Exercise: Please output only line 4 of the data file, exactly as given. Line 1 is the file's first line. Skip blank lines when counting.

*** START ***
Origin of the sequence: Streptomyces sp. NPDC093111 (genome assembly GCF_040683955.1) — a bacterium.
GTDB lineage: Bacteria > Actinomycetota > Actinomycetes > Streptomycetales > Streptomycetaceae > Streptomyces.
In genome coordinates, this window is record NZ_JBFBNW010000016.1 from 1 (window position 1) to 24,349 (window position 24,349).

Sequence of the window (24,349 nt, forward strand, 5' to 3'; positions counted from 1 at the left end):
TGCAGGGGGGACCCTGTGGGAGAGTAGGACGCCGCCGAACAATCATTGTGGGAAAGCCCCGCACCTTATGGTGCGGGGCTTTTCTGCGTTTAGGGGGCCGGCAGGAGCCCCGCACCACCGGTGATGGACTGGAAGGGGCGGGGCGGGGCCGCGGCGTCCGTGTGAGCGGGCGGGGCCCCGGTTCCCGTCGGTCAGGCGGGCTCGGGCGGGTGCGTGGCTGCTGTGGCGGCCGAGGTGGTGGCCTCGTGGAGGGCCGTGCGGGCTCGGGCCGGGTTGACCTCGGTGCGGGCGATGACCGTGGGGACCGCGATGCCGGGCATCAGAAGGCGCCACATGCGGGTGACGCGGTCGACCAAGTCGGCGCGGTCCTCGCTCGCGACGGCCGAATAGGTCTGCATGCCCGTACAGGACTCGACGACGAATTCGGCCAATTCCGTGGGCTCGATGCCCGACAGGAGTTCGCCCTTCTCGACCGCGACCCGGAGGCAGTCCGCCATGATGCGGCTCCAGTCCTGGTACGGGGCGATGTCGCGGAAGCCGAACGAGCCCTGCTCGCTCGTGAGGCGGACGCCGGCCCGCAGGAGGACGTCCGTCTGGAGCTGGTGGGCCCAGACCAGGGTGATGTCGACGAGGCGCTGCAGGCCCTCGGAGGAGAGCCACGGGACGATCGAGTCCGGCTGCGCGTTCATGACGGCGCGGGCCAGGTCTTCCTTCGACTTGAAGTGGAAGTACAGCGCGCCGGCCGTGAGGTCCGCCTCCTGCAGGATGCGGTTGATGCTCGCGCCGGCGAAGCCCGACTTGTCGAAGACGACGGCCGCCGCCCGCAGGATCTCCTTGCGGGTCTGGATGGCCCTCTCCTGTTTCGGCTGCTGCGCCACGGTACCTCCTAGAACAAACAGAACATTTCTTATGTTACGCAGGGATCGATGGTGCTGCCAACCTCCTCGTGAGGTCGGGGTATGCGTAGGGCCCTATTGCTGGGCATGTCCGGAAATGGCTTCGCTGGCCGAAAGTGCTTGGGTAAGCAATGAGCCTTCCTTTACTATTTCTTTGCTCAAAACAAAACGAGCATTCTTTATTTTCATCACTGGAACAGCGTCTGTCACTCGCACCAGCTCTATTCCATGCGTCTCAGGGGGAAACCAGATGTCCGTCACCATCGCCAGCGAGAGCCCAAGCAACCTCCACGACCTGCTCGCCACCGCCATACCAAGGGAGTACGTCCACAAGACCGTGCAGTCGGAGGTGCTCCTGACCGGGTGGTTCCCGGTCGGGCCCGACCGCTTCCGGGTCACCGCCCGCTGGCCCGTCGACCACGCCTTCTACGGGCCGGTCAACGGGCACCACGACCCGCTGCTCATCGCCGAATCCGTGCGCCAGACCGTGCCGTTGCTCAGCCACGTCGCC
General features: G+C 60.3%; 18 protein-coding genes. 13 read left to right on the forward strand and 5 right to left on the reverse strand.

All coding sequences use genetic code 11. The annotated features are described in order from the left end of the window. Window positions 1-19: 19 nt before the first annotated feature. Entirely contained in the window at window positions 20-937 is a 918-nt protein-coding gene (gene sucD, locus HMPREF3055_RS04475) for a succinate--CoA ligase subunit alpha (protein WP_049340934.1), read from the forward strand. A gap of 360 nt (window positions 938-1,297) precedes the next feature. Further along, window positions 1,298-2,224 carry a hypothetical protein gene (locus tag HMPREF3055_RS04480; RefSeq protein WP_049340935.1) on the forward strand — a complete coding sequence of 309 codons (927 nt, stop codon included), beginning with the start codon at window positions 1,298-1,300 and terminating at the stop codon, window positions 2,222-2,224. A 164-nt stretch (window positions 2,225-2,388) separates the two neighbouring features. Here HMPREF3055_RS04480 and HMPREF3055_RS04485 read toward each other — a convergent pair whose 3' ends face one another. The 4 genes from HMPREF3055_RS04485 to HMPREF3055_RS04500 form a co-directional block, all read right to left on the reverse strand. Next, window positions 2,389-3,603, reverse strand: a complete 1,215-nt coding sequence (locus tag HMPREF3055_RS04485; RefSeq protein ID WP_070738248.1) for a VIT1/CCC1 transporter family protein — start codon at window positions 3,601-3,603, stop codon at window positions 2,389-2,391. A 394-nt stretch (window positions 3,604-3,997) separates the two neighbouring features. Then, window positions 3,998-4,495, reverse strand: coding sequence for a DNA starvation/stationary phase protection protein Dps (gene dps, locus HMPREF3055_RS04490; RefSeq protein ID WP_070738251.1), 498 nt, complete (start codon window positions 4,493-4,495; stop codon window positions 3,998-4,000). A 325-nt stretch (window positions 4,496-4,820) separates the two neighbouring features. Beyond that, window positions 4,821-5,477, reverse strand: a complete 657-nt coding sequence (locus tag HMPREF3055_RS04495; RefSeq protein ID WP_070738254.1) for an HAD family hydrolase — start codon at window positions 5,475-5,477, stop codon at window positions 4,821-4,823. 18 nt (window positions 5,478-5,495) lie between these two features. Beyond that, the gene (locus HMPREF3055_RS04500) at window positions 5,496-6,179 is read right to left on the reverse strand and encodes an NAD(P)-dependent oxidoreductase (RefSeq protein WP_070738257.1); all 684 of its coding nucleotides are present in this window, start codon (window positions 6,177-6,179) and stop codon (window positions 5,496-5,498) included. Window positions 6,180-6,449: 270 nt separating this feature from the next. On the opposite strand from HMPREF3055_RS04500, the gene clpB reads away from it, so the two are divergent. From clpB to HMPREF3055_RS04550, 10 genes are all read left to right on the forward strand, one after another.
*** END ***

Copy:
Sequence of the window (24,349 nt, forward strand, 5' to 3'; positions counted from 1 at the left end):